Novell Inc., often the subject of acquisition rumors, has itself embarked on a new and aggressive acquisition strategy, which it says will strengthen its existing product line and bolster its budding yet confusing One Net strategy.
The move is only the latest attempt by the beleaguered networking company to gain some semblance of traction in an industry that has moved from proprietary platforms to open standards. And as larger problems loom, such as a stagnant stock price, a confusing Internet strategy, management of dusty 2-year-old products and a moving ASP (application service provider) initiative, many question whether customers will buy into the new acquisition vision.
“Their acquisition horror stories go back for years,” said Neil MacDonald, director of research at Gartner Group Inc., in Stamford, Conn. “Within the last two years, they bought Poet, Just On and Ukiah, and theyve shut down [the latter] two of those,” MacDonald said.
The strategy, said some observers, could also distract Novell as it struggles to mesh products and services with its often-confused One Net marketing message.
John Kretz, president of Enlightened Point Consulting Group, in Phoenix, who uses and tests Novell products, said the companys greatest challenge is to persuade customers that it is committed to, and can deliver on, One Net. So far, Kretz said, it has failed to do that.
One Net, according to Novell, is a way of using Novell and other third-party software products to link companies networks and enterprises around the Internet and across various platforms.
But if Novell is concerned about such distractions, CEO Eric Schmidt isnt letting on. In an interview with eWeek last week at the companys headquarters here, Schmidt said Novell has about $700 million in cash and wants to capitalize on the far-more-favorable acquisition environment following the significant slowdown in the high-tech industry over the past year.
“This is the mother of all buying opportunities,” Schmidt said.
The acquisition team, which is headed by Chief Technology Officer Carl Ledbetter and which was decided upon only 10 days ago at a Friday afternoon board meeting, met for the first time last Wednesday.
“We will be looking to buy companies that strengthen our existing product line and complement our One Net vision,” Schmidt said. “The primary areas of focus will be those companies in the firewall, authentication, directory and caching services industries.” Schmidt said rumors of Novell being acquired are false.
In a separate interview, Ledbetter said the acquisitions are designed to bring the company closer to meeting its One Net goal by enabling it to move customers enterprises onto the Internet.
But changing Novells overall market perception as an Internet company requires more than just the right products.
“NetWare 5.1 has a Web server, [Domain Name System], [Lightweight Directory Access Protocol] integration, [Dynamic Host Configuration Protocol]—all the Internet stuff is there. But the perception is that its a legacy file and print product,” said Novell user Joe Acquisto, LAN administrator at State University of New York at New Paltz. “Their marketing needs some work.”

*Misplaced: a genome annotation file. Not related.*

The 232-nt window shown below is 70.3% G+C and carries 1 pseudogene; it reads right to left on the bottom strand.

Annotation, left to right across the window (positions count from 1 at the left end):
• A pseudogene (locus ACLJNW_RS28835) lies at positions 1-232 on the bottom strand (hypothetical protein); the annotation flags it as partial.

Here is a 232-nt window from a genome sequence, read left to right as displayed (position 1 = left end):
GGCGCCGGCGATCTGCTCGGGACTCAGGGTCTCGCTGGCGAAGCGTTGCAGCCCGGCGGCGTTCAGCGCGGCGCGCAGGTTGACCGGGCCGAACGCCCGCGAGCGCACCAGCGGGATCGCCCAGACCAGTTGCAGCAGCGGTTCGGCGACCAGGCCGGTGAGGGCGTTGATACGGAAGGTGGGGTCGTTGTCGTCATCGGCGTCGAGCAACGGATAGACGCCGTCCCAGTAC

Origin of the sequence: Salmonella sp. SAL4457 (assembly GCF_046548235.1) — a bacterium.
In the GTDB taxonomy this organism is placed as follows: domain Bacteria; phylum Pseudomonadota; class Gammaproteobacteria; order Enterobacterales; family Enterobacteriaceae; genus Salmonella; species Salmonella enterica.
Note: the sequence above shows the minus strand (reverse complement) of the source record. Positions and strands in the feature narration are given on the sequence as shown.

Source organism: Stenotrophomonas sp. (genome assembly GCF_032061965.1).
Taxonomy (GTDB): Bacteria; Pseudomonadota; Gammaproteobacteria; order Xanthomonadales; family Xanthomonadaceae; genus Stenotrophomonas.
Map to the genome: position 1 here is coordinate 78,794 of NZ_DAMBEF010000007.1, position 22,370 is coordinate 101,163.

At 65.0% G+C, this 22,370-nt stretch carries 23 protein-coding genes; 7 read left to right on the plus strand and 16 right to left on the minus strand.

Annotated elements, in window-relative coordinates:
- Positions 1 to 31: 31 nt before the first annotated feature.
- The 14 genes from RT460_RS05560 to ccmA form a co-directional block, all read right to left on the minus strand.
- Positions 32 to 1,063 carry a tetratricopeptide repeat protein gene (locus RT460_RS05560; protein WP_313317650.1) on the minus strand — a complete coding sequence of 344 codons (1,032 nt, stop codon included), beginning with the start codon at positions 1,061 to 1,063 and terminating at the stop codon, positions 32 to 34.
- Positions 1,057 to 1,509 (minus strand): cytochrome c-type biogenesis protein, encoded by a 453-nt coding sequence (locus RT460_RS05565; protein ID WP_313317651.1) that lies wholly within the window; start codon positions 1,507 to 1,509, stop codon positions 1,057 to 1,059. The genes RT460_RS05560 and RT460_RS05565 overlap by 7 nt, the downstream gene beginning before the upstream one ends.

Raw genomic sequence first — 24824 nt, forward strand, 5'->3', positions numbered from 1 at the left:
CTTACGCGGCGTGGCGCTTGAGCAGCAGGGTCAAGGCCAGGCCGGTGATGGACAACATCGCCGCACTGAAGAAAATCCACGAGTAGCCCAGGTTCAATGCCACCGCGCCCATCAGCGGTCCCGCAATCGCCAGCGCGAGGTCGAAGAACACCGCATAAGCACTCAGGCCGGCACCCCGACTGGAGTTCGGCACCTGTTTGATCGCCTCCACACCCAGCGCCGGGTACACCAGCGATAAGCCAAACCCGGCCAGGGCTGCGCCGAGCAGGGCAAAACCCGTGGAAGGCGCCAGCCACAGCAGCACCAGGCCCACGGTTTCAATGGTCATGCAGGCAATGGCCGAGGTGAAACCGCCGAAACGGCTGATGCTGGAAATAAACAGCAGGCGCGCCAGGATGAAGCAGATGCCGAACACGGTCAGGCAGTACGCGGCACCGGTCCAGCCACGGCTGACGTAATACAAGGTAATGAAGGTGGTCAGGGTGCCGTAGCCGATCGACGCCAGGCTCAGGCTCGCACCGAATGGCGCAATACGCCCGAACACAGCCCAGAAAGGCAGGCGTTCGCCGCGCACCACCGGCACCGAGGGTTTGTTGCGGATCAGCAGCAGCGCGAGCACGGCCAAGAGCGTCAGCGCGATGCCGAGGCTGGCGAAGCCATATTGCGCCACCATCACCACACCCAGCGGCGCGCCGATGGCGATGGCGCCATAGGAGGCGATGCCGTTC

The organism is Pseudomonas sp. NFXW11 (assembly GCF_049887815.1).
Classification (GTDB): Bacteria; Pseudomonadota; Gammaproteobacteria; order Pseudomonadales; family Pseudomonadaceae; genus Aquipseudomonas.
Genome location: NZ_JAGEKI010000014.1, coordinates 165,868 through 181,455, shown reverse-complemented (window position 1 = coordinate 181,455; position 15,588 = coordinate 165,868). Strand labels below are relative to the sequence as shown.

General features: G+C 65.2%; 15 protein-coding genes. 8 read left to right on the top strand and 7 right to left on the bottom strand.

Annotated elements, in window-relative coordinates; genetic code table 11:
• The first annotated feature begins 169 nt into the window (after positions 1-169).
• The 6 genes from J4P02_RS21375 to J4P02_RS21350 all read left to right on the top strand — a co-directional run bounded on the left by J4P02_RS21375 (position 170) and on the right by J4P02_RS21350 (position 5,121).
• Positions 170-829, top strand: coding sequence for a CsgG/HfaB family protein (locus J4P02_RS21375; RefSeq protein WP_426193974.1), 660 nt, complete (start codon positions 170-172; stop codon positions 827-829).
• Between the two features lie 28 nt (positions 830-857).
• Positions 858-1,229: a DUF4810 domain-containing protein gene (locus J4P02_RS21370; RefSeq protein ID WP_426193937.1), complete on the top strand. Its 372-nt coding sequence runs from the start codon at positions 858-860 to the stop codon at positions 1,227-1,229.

Ledbetter said that other acquisition opportunities Novell is pursuing include extensions to its ZENworks desktop and server management software, which generated $35 million in revenue in Novells fiscal fourth quarter and is expected to generate $100 million more in incremental revenue this year.
Ledbetter and Schmidt did not, however, rule out the possibility of a single, large acquisition by Novell, saying the boards charter allows for such a move.
Nevertheless, at least one person said Novell should be looking to offload divisions, not acquire them. Enlightened Points Kretz said Novell still has to dissociate itself from the perception that its business still revolves around NetWare, which will be no easy task.
While Schmidt confirmed Novell was continuing to investigate the viability of “spinning off” Novells Net Content Delivery group, he said no final decision had been made. Schmidt, however, insisted that by “spinning off,” he means that the company would find a partner or accept outside investment in the division. Contrary to published reports, he said he is not interested in selling the group in its entirety.
Also not on the spinoff docket is an ASP division, according to Schmidt. Instead, the company is actively investigating ASP opportunities through a newly formed internal group known as Oliko. The 20- to 30-member team is charged with garnering industry feedback on the ASP market and identifying product opportunities.
As the acquisition strategy shifts into high gear, Novell is polishing several of its hidden gems.
Later this year it will add to ZENworks support for managing Linux and Solaris platforms and extend the software to personal digital assistants.
Due next quarter is GroupWise 6, which will allow a single server to support a larger number of clients. In the third quarter, Novell will release NetWare 6, which will offer the ability to access data storage from outside a firewall.
Products aside, whether the One Net vision and the planned acquisitions will put Novell back on a growth track remains to be seen.
“To get Novell out of the slow-death spiral, you need something to dramatically halt it,” said Frank Dzubeck, president of Communications Network Architects Inc., in Washington. “To do that, you need a dramatic shift in revenue. None of this is stopping the downward spiral yet.”